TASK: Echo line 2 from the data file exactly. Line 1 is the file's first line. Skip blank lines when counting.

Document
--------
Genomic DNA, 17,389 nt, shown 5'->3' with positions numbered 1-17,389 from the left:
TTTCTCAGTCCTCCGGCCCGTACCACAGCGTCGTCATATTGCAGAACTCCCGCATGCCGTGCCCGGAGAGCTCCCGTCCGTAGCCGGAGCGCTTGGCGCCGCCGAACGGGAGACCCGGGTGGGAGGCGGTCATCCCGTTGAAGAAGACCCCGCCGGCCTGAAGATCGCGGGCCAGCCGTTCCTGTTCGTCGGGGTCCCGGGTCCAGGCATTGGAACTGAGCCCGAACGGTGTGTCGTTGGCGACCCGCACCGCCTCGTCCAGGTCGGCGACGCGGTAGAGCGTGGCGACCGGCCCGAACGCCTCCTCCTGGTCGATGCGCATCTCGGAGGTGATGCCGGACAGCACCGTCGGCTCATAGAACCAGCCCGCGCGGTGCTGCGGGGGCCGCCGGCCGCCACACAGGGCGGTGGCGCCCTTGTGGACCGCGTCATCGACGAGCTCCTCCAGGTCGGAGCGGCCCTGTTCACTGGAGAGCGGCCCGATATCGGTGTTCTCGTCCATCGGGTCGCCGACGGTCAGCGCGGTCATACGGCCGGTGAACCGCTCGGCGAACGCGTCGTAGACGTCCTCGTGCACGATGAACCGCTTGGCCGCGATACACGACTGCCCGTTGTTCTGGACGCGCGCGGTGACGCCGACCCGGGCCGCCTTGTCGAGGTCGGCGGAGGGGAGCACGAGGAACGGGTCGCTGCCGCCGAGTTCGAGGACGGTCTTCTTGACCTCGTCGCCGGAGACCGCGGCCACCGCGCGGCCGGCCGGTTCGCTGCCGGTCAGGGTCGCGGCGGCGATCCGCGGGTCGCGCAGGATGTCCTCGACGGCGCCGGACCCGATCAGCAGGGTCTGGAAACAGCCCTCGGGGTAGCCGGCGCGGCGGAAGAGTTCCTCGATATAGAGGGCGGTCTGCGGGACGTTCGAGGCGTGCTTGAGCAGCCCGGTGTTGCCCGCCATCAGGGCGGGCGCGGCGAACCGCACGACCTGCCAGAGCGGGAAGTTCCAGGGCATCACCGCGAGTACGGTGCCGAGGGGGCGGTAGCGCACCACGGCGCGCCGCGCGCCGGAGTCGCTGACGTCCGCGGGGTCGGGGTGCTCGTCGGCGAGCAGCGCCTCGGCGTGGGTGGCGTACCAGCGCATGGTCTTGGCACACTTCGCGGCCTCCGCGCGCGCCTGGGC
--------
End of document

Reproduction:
TTTCTCAGTCCTCCGGCCCGTACCACAGCGTCGTCATATTGCAGAACTCCCGCATGCCGTGCCCGGAGAGCTCCCGTCCGTAGCCGGAGCGCTTGGCGCCGCCGAACGGGAGACCCGGGTGGGAGGCGGTCATCCCGTTGAAGAAGACCCCGCCGGCCTGAAGATCGCGGGCCAGCCGTTCCTGTTCGTCGGGGTCCCGGGTCCAGGCATTGGAACTGAGCCCGAACGGTGTGTCGTTGGCGACCCGCACCGCCTCGTCCAGGTCGGCGACGCGGTAGAGCGTGGCGACCGGCCCGAACGCCTCCTCCTGGTCGATGCGCATCTCGGAGGTGATGCCGGACAGCACCGTCGGCTCATAGAACCAGCCCGCGCGGTGCTGCGGGGGCCGCCGGCCGCCACACAGGGCGGTGGCGCCCTTGTGGACCGCGTCATCGACGAGCTCCTCCAGGTCGGAGCGGCCCTGTTCACTGGAGAGCGGCCCGATATCGGTGTTCTCGTCCATCGGGTCGCCGACGGTCAGCGCGGTCATACGGCCGGTGAACCGCTCGGCGAACGCGTCGTAGACGTCCTCGTGCACGATGAACCGCTTGGCCGCGATACACGACTGCCCGTTGTTCTGGACGCGCGCGGTGACGCCGACCCGGGCCGCCTTGTCGAGGTCGGCGGAGGGGAGCACGAGGAACGGGTCGCTGCCGCCGAGTTCGAGGACGGTCTTCTTGACCTCGTCGCCGGAGACCGCGGCCACCGCGCGGCCGGCCGGTTCGCTGCCGGTCAGGGTCGCGGCGGCGATCCGCGGGTCGCGCAGGATGTCCTCGACGGCGCCGGACCCGATCAGCAGGGTCTGGAAACAGCCCTCGGGGTAGCCGGCGCGGCGGAAGAGTTCCTCGATATAGAGGGCGGTCTGCGGGACGTTCGAGGCGTGCTTGAGCAGCCCGGTGTTGCCCGCCATCAGGGCGGGCGCGGCGAACCGCACGACCTGCCAGAGCGGGAAGTTCCAGGGCATCACCGCGAGTACGGTGCCGAGGGGGCGGTAGCGCACCACGGCGCGCCGCGCGCCGGAGTCGCTGACGTCCGCGGGGTCGGGGTGCTCGTCGGCGAGCAGCGCCTCGGCGTGGGTGGCGTACCAGCGCATGGTCTTGGCACACTTCGCGGCCTCCGCGCGCGCCTGGGC